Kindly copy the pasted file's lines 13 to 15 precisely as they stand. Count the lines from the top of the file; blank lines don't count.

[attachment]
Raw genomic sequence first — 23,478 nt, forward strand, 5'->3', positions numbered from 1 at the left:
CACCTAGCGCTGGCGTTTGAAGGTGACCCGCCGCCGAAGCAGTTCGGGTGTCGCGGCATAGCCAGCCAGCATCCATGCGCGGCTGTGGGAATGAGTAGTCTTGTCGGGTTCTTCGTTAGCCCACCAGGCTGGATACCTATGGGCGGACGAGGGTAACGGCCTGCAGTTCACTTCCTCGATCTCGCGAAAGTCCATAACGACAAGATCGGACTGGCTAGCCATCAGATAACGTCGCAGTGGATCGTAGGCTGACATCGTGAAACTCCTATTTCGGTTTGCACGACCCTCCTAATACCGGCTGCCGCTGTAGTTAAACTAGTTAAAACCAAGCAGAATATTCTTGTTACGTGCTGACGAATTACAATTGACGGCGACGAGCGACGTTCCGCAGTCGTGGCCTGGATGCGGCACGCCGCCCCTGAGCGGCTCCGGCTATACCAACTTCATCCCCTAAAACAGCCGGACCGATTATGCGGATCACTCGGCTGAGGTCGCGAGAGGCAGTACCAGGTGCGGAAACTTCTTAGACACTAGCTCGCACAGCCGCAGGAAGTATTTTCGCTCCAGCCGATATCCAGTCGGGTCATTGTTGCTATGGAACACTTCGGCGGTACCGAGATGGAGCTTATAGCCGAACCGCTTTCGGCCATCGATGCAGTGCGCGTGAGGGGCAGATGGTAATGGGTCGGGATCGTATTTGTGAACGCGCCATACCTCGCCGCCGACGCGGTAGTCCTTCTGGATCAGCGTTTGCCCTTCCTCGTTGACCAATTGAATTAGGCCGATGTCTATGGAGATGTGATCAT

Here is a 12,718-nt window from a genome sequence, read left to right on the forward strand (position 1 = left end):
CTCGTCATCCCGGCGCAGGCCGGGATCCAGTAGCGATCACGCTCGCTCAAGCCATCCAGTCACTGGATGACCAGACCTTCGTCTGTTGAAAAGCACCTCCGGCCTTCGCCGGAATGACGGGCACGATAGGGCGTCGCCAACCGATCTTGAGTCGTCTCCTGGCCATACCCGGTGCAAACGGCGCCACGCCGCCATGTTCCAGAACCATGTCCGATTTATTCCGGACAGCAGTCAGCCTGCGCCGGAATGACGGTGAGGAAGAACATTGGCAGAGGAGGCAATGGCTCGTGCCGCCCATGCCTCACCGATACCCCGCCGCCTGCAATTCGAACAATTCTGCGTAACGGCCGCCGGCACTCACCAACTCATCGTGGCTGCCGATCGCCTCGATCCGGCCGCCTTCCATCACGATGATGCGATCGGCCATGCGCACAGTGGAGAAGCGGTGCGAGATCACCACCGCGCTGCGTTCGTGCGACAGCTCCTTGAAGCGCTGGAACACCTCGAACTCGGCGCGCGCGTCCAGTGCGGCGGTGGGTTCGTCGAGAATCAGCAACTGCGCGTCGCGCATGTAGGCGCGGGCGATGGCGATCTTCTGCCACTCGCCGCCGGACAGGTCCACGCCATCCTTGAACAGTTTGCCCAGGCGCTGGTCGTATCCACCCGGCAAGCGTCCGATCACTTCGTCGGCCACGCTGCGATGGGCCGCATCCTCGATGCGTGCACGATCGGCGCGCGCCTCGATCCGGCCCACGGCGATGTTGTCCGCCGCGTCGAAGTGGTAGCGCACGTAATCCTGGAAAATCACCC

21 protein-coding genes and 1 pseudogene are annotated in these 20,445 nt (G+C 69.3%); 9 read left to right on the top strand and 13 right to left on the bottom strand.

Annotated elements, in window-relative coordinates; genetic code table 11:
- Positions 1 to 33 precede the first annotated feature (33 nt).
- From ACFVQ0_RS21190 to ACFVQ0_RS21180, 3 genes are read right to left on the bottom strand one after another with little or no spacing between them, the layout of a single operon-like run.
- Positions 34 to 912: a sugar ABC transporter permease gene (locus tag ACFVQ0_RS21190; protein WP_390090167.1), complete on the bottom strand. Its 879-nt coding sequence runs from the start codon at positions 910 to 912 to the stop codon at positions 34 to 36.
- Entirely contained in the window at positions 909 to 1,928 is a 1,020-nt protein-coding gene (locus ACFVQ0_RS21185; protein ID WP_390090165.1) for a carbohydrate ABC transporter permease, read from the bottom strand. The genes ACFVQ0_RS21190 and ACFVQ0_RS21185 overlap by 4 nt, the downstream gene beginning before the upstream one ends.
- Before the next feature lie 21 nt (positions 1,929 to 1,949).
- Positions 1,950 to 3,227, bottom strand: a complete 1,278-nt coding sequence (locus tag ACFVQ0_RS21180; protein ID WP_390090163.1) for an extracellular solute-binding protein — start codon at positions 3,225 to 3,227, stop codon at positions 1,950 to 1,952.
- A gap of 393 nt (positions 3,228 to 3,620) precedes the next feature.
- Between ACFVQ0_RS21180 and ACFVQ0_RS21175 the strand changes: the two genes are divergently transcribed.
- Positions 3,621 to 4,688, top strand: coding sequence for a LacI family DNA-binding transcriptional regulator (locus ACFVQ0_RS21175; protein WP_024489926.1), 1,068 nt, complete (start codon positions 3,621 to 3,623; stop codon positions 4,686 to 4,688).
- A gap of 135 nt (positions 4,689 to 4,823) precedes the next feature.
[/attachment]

- A gap of 393 nt (positions 3,228 to 3,620) precedes the next feature.
- Between ACFVQ0_RS21180 and ACFVQ0_RS21175 the strand changes: the two genes are divergently transcribed.
- Positions 3,621 to 4,688, top strand: coding sequence for a LacI family DNA-binding transcriptional regulator (locus ACFVQ0_RS21175; protein WP_024489926.1), 1,068 nt, complete (start codon positions 3,621 to 3,623; stop codon positions 4,686 to 4,688).